Since, the number of plant species in the world is so great, creative and imaginative strategies must be used to quickly narrow the search for endophytes displaying bioactivity (Mittermeier et al., 1999). A specific rationale for the collection of each plant for endophyte isolation and natural-product discovery was proposed by Strobel and Daisy (2003). Hypotheses govern this plant selection strategy are as follows: (1) Plants from unique environmental settings, especially those with an unusual biology and possessing novel strategies for survival are seriously considered for study. (2) Plants that have an ethnobotanical history (use by indigenous peoples) that are related to the specific uses or applications of interest are selected for study. (3) Plants that are endemic, that have an unusual longevity, or that have occupied a certain ancient land mass, such as Gonwanaland, are also more likely to lodge endophytes with active natural products than other plants. (4) Plants growing in areas of great biodiversity also have the prospect of housing endophytes with great biodiversity. All of these selection strategies are applicable to plants of tropical and subtropical rain forests for endophyte isolation.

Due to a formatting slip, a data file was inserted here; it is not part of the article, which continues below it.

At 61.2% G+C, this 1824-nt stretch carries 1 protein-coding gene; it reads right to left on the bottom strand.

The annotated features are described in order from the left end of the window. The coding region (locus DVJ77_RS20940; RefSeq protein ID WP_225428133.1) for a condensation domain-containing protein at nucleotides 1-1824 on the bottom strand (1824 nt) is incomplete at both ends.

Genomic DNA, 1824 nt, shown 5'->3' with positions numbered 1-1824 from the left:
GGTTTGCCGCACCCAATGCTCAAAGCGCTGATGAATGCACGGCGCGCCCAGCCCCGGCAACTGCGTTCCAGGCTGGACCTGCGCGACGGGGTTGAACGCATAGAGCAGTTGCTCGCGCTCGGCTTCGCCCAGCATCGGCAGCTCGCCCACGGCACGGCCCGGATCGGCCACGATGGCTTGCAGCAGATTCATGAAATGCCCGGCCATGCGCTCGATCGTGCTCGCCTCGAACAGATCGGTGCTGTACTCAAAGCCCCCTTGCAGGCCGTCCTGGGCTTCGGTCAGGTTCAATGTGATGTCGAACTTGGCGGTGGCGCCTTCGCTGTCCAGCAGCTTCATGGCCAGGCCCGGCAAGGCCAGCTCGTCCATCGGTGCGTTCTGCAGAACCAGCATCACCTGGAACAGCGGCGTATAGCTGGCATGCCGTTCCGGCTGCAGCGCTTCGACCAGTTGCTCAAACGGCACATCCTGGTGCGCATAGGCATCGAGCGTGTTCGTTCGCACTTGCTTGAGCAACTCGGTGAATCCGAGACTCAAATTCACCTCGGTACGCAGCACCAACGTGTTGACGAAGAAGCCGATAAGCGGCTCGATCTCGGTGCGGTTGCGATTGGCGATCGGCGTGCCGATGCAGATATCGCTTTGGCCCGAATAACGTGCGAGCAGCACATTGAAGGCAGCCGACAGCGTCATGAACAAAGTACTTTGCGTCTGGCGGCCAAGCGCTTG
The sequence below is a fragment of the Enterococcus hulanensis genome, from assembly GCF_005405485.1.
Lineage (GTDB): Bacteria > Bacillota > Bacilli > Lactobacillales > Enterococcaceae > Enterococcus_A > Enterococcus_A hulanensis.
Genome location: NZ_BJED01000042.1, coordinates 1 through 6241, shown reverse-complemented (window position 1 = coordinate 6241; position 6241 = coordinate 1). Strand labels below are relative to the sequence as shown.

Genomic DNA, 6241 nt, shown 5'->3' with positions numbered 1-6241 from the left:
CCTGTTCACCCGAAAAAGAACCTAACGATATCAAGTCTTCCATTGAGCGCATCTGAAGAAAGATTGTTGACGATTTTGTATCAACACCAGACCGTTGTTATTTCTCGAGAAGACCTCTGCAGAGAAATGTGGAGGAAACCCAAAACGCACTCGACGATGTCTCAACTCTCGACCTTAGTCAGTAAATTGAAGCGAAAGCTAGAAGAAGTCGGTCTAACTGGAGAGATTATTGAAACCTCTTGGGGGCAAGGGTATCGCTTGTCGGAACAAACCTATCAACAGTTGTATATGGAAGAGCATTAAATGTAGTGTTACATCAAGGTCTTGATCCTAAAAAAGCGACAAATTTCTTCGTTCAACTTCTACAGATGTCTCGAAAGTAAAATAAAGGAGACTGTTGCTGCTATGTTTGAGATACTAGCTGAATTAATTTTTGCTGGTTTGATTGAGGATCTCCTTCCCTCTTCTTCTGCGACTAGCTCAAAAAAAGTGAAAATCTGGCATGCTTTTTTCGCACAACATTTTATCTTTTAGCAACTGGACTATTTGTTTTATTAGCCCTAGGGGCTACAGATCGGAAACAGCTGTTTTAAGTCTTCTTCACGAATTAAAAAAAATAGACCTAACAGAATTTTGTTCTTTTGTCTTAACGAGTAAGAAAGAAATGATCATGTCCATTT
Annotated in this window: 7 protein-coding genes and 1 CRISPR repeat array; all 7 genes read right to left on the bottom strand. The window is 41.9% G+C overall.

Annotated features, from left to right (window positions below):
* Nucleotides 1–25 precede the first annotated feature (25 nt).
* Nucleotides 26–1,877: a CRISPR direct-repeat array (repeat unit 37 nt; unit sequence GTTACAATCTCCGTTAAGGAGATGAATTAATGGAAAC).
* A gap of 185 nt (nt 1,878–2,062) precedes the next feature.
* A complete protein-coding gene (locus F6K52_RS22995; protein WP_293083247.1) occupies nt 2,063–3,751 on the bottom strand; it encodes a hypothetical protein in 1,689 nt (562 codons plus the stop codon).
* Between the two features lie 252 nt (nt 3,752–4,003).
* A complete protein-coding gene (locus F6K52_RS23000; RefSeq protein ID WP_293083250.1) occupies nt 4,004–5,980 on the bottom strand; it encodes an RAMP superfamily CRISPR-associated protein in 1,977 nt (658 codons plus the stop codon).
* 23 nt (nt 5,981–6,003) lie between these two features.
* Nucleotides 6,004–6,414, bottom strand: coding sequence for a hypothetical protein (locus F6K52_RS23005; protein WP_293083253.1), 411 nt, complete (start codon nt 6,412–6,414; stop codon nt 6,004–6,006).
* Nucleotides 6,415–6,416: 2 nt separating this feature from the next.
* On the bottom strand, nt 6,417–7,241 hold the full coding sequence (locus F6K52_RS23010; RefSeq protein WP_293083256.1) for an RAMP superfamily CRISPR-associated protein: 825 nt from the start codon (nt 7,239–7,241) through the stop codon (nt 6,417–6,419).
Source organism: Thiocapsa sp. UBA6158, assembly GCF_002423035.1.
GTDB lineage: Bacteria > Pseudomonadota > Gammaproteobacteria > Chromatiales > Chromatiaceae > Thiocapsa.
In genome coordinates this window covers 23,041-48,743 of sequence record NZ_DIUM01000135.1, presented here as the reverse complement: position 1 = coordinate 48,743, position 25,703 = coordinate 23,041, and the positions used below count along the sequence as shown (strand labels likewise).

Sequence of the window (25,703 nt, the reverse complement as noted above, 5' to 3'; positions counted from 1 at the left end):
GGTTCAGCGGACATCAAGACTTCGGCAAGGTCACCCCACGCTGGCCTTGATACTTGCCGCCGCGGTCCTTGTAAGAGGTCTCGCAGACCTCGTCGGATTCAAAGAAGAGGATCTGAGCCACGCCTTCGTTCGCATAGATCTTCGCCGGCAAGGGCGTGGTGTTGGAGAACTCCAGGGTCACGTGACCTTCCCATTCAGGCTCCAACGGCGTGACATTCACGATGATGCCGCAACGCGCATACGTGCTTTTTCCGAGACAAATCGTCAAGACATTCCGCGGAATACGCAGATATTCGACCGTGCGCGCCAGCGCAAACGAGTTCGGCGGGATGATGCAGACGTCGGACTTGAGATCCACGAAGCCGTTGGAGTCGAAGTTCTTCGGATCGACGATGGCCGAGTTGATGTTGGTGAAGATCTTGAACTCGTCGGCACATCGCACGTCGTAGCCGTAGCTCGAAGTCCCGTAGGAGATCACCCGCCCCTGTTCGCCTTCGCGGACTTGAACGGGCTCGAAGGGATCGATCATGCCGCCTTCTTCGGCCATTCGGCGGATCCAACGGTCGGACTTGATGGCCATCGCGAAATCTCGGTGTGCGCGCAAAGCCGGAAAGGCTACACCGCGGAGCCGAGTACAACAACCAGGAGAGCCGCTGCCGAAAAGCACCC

Tropical fungal endophytes: As tropical and subtropical climate harbor most of the worlds plants diversity so endophytic diversity in this climatic zone is also higher as almost all vascular plant species examined to date are found to posses endophytic bacteria and fungi (Firakova et al., 2007). The majority of undescribed fungal diversity lies within the tropical plant-associated fungi, yet the diversity and ecological role of endophytes in tropical angiosperms are almost entirely unexplored (Hawksworth, 1993; Rodrigues and Petrini, 1997). Endophytic fungal diversity has been studied essentially in the leaves, stems, petioles, barks and roots of many angiosperm taxa of the tropics (Table 1). Arnold et al. (2000) recovered 3000 fungal strains representing more than 418 morphospecies in the leaf tissue from two distantly related understory tree species of Heisteria concinna (Olacaceae) and Ouratea lucens (Ochnaceae) at Barro Colorado Island, Panama.